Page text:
Katie Alender has created a witty, engaging, and suspenseful modern-day ghost story with a sharp and strong female protagonist. This book is appropriate for middle and high school students, yet enjoyable for readers of all ages. The relationship conflicts are realistic, and the plot is well paced. Fans of such paranormal stories will be especially excited about this fine addition to young adult literature.
Reviewed by Margaret Ann Robbins, Athens, Georgia
Last Night at the Circle Cinema by Emily Franklin
Carolrhoda Lab, 2015, 193 pp., $18.99
Fiction/Friendship/Social and family issues
Soon to be graduates Livvy, Codman, and Bertucci have forged an impenetrable triangle of friendship. They return to the Circle Cinema–the soon to be condemned movie theater of their adolescence–to spend a final night together before graduation, reminisce on their relationships and mourn the loss of this stage of their lives. Each chapter is narrated by one of the three characters, and as they wander through the dark and mysterious theater, each finds clues that Bertucci has left them. Each clue is designed to drench them in their memories. The eeriness of the Circle, the transition between characters, and the characters’ clever antics create a well-paced mystery. The uniqueness of the characters’ relationships with each other creates a tension that plays a significant role in this, their last night together. As each character’s idiosyncrasies are revealed, readers see the ways in which each handles loss and the avoidance of the true feelings each has toward the others.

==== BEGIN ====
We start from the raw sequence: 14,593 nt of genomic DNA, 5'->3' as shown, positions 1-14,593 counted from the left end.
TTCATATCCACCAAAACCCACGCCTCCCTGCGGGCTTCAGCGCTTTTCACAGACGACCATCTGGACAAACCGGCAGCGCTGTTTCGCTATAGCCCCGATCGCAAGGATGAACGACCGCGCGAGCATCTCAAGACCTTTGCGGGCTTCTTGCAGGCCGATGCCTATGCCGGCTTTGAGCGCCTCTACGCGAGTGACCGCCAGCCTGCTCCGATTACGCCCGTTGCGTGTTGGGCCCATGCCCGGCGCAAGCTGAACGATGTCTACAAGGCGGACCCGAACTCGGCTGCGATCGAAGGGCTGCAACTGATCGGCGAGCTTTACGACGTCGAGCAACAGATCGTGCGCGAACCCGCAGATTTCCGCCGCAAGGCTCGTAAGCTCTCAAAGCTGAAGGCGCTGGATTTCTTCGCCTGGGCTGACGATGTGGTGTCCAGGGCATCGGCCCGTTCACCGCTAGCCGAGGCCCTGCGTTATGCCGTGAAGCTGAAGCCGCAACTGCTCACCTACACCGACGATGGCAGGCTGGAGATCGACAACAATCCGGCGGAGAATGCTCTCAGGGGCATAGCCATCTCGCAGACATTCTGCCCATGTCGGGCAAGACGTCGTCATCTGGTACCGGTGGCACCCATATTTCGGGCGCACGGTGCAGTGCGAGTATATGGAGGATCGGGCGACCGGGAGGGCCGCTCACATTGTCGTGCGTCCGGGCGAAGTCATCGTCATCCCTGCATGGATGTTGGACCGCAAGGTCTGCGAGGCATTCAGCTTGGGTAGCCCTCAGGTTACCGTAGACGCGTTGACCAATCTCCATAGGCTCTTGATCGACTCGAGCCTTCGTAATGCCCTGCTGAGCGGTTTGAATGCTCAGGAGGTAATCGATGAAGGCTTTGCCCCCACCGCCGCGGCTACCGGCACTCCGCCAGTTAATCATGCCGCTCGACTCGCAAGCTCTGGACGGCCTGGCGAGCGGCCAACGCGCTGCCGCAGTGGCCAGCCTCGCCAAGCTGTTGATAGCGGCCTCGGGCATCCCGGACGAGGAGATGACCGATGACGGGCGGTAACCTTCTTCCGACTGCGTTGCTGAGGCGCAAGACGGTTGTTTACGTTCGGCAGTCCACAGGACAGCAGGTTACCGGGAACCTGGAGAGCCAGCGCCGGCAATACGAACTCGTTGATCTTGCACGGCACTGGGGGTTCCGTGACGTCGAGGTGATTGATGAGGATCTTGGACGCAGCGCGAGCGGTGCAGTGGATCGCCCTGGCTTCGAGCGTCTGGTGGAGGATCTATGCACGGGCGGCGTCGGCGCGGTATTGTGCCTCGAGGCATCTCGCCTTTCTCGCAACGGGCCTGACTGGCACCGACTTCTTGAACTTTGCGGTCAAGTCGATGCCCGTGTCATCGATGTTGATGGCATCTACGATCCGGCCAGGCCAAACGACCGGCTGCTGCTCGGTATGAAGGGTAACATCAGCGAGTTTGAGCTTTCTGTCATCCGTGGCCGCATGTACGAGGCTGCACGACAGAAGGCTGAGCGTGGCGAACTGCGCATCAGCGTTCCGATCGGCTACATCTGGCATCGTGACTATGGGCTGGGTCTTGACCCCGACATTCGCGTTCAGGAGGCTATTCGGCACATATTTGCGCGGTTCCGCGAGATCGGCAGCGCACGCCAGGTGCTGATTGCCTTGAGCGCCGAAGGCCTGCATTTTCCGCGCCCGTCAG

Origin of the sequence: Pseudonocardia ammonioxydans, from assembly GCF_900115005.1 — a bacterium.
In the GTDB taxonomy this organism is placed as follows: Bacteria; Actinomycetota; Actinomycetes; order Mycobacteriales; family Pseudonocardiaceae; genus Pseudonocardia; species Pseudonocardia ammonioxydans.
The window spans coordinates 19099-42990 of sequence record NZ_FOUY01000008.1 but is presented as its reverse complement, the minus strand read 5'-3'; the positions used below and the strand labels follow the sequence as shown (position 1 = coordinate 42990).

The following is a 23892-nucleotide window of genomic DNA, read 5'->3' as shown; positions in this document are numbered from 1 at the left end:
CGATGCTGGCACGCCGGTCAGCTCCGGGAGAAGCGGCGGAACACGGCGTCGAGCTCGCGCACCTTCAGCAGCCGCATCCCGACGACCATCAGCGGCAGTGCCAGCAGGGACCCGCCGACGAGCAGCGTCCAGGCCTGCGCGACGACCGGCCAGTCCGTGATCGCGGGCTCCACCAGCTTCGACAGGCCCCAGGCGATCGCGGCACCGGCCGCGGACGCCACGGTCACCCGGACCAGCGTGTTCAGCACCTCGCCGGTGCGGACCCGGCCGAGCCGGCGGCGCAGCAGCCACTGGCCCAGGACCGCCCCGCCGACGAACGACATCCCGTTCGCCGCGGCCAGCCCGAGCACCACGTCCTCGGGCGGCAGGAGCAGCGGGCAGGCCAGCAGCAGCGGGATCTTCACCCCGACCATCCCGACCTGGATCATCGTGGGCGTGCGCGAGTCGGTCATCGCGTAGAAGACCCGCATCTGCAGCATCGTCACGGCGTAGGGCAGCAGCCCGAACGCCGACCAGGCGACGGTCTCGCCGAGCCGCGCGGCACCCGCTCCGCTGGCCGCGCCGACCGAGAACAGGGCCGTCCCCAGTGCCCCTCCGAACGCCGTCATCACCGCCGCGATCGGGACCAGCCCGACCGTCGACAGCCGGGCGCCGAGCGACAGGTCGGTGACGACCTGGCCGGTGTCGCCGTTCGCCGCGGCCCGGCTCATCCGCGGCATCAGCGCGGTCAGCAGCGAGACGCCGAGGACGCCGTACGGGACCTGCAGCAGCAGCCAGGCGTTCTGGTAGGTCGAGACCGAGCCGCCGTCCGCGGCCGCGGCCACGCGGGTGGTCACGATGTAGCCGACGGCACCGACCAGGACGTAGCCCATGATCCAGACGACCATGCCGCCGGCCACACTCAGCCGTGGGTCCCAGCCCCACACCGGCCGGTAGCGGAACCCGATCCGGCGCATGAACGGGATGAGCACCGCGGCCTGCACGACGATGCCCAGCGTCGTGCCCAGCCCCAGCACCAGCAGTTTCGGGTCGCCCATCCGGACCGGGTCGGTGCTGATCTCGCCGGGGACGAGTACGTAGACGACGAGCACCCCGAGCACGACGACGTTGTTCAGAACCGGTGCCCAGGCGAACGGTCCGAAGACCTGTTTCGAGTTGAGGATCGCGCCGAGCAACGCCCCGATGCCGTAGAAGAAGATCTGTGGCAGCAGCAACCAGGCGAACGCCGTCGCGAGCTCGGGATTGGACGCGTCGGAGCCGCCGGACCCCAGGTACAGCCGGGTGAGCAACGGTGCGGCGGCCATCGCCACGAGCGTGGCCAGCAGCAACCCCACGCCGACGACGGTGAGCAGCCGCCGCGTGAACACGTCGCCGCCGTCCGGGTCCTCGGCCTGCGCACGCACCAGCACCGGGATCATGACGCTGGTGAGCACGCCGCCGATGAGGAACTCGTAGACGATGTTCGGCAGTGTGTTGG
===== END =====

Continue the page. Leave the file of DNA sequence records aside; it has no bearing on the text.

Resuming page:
This is a nostalgic look at high school friendships and how they can shape our lives. There is an urgency to keep reading because there is always a piece of the puzzle missing from the plot. Readers will feel as though they know the characters but the author expertly withholds information to keep us guessing. In Last Night at the Circle Cinema, Emily Franklin invites readers into the lives of three very close friends. The knowledge gained by the conclusion of this tale is worth the effort.
Reviewed by Kimberly Powers, Hudson, Wisconsin
This Raging Light by Estelle Laure
Houghton Mifflin Harcourt, 2015, 277 pp., $17.99
Social and Family Issues/Parental Abandonment/Sibling Care/Friendship/Love/Fiction
Seventeen-year-old Lucille’s mom needs a break after she is attacked by Lucille’s dad, who is then taken away from the family. When her mom fails to return home, Lucille is left alone to care for her nine-year-old sister. Aided by her best friend, Lucille hangs on by a thread as she takes on the responsibilities of running a home and raising a child, as well as finding a job to pay the mounting bills. What she doesn’t need is the distraction of falling in love with her best friend’s brother. But love has its own timetable, and it can’t be ignored, even when it shows up at the most inconvenient times.
Laure delivers a believable story full of heartbreak and hope. The characters are fully formed with all the foibles and flaws of real people. readers will root for Lucille even as they worry over her increasingly failed attempts to balance all of the challenges that constantly threatened to overwhelm her. Laure is not afraid of confronting dark truths, and any reader who has ever experienced a significant traumatic family event will recognize the truth of Lucille’s observations.
Reviewed by Lisa Patrick, Columbus, Ohio